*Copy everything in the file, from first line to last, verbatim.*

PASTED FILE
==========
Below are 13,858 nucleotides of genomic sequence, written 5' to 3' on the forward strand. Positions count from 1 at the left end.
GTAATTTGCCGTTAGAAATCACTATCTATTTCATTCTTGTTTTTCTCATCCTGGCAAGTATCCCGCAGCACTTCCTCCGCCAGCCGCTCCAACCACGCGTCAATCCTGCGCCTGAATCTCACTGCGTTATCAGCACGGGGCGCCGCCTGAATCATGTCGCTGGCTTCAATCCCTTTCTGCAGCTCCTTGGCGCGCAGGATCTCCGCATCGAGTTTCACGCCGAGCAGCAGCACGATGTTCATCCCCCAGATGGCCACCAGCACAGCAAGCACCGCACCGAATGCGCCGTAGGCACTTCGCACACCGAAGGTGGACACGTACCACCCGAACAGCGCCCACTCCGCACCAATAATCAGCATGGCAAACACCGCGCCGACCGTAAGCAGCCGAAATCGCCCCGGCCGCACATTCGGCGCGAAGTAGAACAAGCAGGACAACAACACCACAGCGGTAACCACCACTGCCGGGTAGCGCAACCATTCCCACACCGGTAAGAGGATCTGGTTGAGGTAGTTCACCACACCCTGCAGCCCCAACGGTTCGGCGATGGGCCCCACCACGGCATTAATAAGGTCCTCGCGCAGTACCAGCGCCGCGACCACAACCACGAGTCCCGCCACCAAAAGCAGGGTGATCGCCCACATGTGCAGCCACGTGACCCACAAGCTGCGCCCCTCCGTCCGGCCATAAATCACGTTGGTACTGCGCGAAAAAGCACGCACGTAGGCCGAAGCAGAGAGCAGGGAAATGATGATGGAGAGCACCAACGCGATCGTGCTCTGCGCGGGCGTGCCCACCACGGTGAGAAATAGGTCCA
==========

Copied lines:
Below are 13,858 nucleotides of genomic sequence, written 5' to 3' on the forward strand. Positions count from 1 at the left end.
GTAATTTGCCGTTAGAAATCACTATCTATTTCATTCTTGTTTTTCTCATCCTGGCAAGTATCCCGCAGCACTTCCTCCGCCAGCCGCTCCAACCACGCGTCAATCCTGCGCCTGAATCTCACTGCGTTATCAGCACGGGGCGCCGCCTGAATCATGTCGCTGGCTTCAATCCCTTTCTGCAGCTCCTTGGCGCGCAGGATCTCCGCATCGAGTTTCACGCCGAGCAGCAGCACGATGTTCATCCCCCAGATGGCCACCAGCACAGCAAGCACCGCACCGAATGCGCCGTAGGCACTTCGCACACCGAAGGTGGACACGTACCACCCGAACAGCGCCCACTCCGCACCAATAATCAGCATGGCAAACACCGCGCCGACCGTAAGCAGCCGAAATCGCCCCGGCCGCACATTCGGCGCGAAGTAGAACAAGCAGGACAACAACACCACAGCGGTAACCACCACTGCCGGGTAGCGCAACCATTCCCACACCGGTAAGAGGATCTGGTTGAGGTAGTTCACCACACCCTGCAGCCCCAACGGTTCGGCGATGGGCCCCACCACGGCATTAATAAGGTCCTCGCGCAGTACCAGCGCCGCGACCACAACCACGAGTCCCGCCACCAAAAGCAGGGTGATCGCCCACATGTGCAGCCACGTGACCCACAAGCTGCGCCCCTCCGTCCGGCCATAAATCACGTTGGTACTGCGCGAAAAAGCACGCACGTAGGCCGAAGCAGAGAGCAGGGAAATGATGATGGAGAGCACCAACGCGATCGTGCTCTGCGCGGGCGTGCCCACCACGGTGAGAAATAGGTCCA